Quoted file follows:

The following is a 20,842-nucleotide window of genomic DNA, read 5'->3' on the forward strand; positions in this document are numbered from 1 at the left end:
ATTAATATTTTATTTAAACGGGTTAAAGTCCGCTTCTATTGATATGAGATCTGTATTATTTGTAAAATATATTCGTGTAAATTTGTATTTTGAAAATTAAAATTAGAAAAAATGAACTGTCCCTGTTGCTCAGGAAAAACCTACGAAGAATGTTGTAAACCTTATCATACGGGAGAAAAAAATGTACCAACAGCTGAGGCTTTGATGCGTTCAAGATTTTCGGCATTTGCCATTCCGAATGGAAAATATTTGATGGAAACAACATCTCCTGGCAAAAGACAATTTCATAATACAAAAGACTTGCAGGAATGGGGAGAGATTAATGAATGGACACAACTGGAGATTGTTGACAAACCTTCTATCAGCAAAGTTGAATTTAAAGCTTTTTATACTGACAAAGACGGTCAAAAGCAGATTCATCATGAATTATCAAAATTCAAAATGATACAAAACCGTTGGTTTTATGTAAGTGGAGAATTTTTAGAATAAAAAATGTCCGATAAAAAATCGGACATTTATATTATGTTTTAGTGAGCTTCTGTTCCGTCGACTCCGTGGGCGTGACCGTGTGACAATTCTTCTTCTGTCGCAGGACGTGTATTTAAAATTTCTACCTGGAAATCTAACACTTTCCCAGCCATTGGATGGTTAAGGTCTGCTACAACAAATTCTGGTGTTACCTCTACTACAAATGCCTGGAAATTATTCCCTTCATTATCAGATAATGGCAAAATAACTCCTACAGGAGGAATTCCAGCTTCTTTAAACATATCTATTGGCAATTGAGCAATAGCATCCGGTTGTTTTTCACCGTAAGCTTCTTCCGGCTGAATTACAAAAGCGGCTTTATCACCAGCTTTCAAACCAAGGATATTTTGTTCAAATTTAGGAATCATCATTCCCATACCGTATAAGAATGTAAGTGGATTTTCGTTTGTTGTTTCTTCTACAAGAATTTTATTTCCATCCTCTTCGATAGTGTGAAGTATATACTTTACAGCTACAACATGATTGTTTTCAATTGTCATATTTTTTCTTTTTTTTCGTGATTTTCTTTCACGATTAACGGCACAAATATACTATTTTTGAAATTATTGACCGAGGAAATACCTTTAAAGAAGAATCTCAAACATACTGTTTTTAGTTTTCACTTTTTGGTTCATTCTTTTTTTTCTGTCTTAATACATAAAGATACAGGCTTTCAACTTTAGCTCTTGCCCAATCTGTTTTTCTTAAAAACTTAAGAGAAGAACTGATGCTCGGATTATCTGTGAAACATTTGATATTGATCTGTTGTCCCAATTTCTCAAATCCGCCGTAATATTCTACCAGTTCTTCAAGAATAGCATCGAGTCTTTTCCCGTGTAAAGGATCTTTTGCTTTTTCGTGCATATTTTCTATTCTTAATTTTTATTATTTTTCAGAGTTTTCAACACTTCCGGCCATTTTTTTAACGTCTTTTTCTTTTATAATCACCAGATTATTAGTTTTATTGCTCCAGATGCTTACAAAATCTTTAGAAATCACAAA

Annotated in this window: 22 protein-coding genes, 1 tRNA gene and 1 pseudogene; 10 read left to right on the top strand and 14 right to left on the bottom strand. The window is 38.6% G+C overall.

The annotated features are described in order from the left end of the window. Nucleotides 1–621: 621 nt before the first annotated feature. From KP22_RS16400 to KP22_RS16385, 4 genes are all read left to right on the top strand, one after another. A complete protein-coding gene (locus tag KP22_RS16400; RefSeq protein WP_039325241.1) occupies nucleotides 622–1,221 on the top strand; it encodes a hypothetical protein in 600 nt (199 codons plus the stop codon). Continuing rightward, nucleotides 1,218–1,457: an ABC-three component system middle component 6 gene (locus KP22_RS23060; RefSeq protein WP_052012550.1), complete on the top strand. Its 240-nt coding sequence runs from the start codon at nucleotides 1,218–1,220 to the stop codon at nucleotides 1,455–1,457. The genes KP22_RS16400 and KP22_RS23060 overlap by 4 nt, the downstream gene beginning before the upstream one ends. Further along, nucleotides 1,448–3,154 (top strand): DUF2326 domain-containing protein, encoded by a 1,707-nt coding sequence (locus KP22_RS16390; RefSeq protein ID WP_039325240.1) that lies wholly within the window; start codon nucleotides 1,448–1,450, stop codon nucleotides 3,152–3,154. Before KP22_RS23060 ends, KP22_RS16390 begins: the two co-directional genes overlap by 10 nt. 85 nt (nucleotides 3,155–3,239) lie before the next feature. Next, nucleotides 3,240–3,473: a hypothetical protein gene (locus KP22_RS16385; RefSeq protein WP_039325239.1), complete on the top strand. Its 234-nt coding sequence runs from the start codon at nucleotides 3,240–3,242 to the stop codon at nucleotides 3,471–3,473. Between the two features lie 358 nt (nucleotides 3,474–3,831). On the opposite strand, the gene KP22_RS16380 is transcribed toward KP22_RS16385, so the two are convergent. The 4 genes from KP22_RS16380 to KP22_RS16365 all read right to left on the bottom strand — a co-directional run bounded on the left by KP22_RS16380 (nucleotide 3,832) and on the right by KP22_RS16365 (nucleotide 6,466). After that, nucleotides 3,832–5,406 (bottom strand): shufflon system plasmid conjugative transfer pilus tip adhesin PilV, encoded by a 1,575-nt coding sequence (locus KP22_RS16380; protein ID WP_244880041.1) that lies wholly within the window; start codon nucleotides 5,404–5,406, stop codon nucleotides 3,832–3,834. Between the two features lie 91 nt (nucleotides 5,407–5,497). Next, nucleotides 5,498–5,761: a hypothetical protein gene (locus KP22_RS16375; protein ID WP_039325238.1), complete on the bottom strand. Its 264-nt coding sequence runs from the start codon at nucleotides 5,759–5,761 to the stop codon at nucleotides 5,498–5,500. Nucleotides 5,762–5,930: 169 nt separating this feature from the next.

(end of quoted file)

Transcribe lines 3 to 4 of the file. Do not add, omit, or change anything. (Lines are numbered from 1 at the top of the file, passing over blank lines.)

Annotated in this window: 22 protein-coding genes, 1 tRNA gene and 1 pseudogene; 10 read left to right on the top strand and 14 right to left on the bottom strand. The window is 38.6% G+C overall.

The annotated features are described in order from the left end of the window. Nucleotides 1–621: 621 nt before the first annotated feature. From KP22_RS16400 to KP22_RS16385, 4 genes are all read left to right on the top strand, one after another. A complete protein-coding gene (locus tag KP22_RS16400; RefSeq protein WP_039325241.1) occupies nucleotides 622–1,221 on the top strand; it encodes a hypothetical protein in 600 nt (199 codons plus the stop codon). Continuing rightward, nucleotides 1,218–1,457: an ABC-three component system middle component 6 gene (locus KP22_RS23060; RefSeq protein WP_052012550.1), complete on the top strand. Its 240-nt coding sequence runs from the start codon at nucleotides 1,218–1,220 to the stop codon at nucleotides 1,455–1,457. The genes KP22_RS16400 and KP22_RS23060 overlap by 4 nt, the downstream gene beginning before the upstream one ends. Further along, nucleotides 1,448–3,154 (top strand): DUF2326 domain-containing protein, encoded by a 1,707-nt coding sequence (locus KP22_RS16390; RefSeq protein ID WP_039325240.1) that lies wholly within the window; start codon nucleotides 1,448–1,450, stop codon nucleotides 3,152–3,154. Before KP22_RS23060 ends, KP22_RS16390 begins: the two co-directional genes overlap by 10 nt. 85 nt (nucleotides 3,155–3,239) lie before the next feature. Next, nucleotides 3,240–3,473: a hypothetical protein gene (locus KP22_RS16385; RefSeq protein WP_039325239.1), complete on the top strand. Its 234-nt coding sequence runs from the start codon at nucleotides 3,240–3,242 to the stop codon at nucleotides 3,471–3,473. Between the two features lie 358 nt (nucleotides 3,474–3,831). On the opposite strand, the gene KP22_RS16380 is transcribed toward KP22_RS16385, so the two are convergent. The 4 genes from KP22_RS16380 to KP22_RS16365 all read right to left on the bottom strand — a co-directional run bounded on the left by KP22_RS16380 (nucleotide 3,832) and on the right by KP22_RS16365 (nucleotide 6,466). After that, nucleotides 3,832–5,406 (bottom strand): shufflon system plasmid conjugative transfer pilus tip adhesin PilV, encoded by a 1,575-nt coding sequence (locus KP22_RS16380; protein ID WP_244880041.1) that lies wholly within the window; start codon nucleotides 5,404–5,406, stop codon nucleotides 3,832–3,834. Between the two features lie 91 nt (nucleotides 5,407–5,497). Next, nucleotides 5,498–5,761: a hypothetical protein gene (locus KP22_RS16375; protein ID WP_039325238.1), complete on the bottom strand. Its 264-nt coding sequence runs from the start codon at nucleotides 5,759–5,761 to the stop codon at nucleotides 5,498–5,500. Nucleotides 5,762–5,930: 169 nt separating this feature from the next.